For Immediate Release, October 17, 2008
Contact: Ileene Anderson, (323) 654-5943 (office) or (323) 490-0223 (cell)
Endangered San Bernardino Kangaroo Rat Hops Closer to Extinction:
Habitat Slashed by Feds
SAN BERNARDINO, Calif.— The U.S. Fish and Wildlife Service today finalized a dramatic reduction in habitat designated as critical for the survival of the charismatic and declining San Bernardino kangaroo rat. The proposal would designate a total of only 7,779 acres of habitat, a 76-percent reduction from the current designation of 33,295 acres.
“The Bush administration has escalated its relentless attack on endangered species in its waning days,” said Ileene Anderson, a biologist with the Center for Biological Diversity. “Discarding over three-quarters of the San Bernardino kangaroo rat’s habitat will accelerate this charming little animal’s slide to extinction. The science simply does not support this absurd designation.”
Just six years ago, the Fish and Wildlife Service had designated more than 33,295 acres in four different areas of San Bernardino and Riverside counties. Identified as four separate units, habitat critical to the animal’s survival was acknowledged on the Etiwanda Fan, Lytle, and Cajon Creek areas, the Santa Ana River and Wash in San Bernardino County, and on the San Jacinto River and Bautista Creek in Riverside County. In 2007 the Fish and Wildlife Service proposed cutting the critical habitat to a mere 9,079 acres, completely eliminating the Etiwanda Fan unit and severely cutting the other three units. In April of 2008, the proposal was increased to 10,658 acres. Today’s final designation further reduces the acres of habitat to the designation, simply eliminating tens of thousands of acres of habitat where the pocket-sized kangaroo rat currently lives.
“No logical rationale explains why these areas have been cut from the designation — areas in which the kangaroo rat currently flourishes,” Anderson adds. “The purpose of critical habitat is to help animals like the kangaroo rat recover to higher population levels. You don’t do that by getting rid of three-quarters of their existing home.”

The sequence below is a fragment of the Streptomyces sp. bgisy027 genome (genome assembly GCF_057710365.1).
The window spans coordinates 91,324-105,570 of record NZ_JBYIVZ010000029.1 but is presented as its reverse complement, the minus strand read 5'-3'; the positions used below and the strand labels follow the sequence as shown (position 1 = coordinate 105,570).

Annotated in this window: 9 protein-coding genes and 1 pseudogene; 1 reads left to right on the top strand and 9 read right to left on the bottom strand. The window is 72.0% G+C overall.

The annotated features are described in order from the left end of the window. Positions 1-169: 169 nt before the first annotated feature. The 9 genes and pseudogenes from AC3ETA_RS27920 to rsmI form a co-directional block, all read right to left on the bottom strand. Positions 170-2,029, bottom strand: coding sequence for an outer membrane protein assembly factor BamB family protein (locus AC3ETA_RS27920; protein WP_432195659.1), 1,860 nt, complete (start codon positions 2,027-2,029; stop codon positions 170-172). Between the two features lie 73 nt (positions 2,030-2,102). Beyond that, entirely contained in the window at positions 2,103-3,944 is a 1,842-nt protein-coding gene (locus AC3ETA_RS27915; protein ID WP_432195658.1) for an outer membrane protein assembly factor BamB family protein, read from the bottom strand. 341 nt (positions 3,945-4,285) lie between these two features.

The San Bernardino kangaroo rat is not a true rat but a small, seed-eating animal with large hind legs that it uses to hop around on like a kangaroo, which is how it got its name. It lives along the banks of creeks and dry streams where it is helps to re-establish plants and habitat after floods by collecting and distributing seeds of local shrubs and flowers and trimming vegetation. It is found only in Riverside and San Bernardino counties, although it was much more widespread just 50 years ago. Its habitat has recently been prime target for big-box warehouse development, so it has been relegated to the flood channels and adjacent banks of unchannelized streams.
“The Fish and Wildlife Service provided a roadmap for the San Bernardino kangaroo rat’s extinction today — completely abdicating its responsibility to protect and recover this rare animal’s populations,” summarized Anderson. “However, all the science is on the k-rat’s side, and we intend to challenge the agency over this absurd designation.”